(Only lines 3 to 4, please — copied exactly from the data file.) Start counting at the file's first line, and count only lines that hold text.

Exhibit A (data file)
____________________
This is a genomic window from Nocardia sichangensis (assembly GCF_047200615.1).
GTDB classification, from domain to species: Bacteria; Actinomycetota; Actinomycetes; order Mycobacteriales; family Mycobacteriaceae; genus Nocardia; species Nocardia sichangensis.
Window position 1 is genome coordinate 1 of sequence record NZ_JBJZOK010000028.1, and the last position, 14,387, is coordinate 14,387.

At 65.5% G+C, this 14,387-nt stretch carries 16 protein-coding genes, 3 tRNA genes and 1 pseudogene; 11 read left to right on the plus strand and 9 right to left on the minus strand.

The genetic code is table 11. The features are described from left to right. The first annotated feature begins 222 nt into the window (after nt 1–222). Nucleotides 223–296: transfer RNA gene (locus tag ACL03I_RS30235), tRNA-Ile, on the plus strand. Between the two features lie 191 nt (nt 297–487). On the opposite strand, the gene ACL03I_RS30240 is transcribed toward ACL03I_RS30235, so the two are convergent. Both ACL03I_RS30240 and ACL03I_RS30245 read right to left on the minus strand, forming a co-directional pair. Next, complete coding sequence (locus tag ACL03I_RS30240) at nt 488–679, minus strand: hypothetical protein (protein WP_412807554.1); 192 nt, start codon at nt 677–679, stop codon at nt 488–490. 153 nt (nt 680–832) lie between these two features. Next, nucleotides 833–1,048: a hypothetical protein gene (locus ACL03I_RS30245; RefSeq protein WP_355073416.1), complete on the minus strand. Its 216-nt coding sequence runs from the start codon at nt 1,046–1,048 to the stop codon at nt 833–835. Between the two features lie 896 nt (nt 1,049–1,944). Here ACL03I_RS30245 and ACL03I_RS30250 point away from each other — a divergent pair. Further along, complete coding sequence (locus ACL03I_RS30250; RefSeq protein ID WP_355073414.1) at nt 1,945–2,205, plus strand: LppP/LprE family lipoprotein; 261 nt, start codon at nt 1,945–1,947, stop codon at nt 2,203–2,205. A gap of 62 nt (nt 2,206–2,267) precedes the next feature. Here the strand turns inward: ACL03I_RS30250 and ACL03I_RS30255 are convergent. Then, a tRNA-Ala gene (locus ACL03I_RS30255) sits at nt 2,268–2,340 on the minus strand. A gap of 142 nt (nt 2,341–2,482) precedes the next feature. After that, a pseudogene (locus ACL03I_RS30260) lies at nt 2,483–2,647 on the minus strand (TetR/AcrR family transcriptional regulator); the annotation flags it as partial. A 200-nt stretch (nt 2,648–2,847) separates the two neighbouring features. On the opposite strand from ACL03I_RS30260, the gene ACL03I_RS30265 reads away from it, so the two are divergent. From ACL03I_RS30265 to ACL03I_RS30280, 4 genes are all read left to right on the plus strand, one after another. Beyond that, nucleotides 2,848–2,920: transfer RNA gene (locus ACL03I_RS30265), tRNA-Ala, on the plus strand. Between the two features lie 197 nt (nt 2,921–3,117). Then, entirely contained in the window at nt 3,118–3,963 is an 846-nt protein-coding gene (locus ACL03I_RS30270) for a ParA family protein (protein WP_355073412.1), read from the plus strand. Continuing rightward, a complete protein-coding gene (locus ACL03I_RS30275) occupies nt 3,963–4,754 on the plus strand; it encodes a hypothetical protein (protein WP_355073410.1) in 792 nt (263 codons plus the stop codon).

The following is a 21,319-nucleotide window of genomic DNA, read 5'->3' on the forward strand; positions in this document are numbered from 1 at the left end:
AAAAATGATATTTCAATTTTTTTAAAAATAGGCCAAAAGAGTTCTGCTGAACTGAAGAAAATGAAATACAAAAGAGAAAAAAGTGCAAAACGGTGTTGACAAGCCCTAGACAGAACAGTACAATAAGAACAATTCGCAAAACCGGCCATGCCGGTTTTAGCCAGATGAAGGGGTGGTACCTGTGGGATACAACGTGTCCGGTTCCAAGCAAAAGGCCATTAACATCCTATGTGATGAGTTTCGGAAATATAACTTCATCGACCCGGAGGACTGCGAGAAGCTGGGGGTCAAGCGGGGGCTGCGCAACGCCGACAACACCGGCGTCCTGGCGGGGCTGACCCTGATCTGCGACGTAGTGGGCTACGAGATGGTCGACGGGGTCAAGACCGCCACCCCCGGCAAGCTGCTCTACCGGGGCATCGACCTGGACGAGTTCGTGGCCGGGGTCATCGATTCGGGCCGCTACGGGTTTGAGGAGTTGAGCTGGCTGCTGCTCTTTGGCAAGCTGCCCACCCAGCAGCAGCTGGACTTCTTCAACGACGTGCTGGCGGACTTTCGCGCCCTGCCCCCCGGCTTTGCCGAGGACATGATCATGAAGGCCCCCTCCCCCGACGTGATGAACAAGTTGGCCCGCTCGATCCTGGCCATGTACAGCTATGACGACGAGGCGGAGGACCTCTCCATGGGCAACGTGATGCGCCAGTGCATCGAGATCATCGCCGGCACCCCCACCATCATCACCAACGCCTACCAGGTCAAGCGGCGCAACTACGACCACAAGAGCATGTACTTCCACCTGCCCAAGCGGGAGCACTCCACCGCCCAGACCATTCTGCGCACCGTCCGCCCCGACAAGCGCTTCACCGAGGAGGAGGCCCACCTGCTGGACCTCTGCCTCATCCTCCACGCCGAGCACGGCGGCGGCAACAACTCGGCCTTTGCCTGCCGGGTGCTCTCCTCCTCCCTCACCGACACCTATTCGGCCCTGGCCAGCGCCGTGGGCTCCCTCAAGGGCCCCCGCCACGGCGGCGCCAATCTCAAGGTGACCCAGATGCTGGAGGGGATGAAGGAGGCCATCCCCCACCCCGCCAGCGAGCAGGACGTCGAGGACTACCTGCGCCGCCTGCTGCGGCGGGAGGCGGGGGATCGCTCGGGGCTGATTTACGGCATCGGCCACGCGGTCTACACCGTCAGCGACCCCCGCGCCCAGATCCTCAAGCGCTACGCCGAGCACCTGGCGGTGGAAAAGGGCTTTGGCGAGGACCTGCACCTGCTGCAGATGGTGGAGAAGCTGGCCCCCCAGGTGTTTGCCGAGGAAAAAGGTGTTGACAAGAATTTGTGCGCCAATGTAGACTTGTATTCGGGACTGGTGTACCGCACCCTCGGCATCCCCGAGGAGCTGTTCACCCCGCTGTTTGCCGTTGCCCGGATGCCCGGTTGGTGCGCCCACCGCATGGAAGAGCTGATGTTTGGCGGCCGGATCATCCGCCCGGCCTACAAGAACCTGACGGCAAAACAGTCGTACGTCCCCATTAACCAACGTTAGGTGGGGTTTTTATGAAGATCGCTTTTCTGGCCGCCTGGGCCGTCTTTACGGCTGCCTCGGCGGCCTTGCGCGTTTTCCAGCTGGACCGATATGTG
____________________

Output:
Window position 1 is genome coordinate 1 of sequence record NZ_JBJZOK010000028.1, and the last position, 14,387, is coordinate 14,387.

At 65.5% G+C, this 14,387-nt stretch carries 16 protein-coding genes, 3 tRNA genes and 1 pseudogene; 11 read left to right on the plus strand and 9 right to left on the minus strand.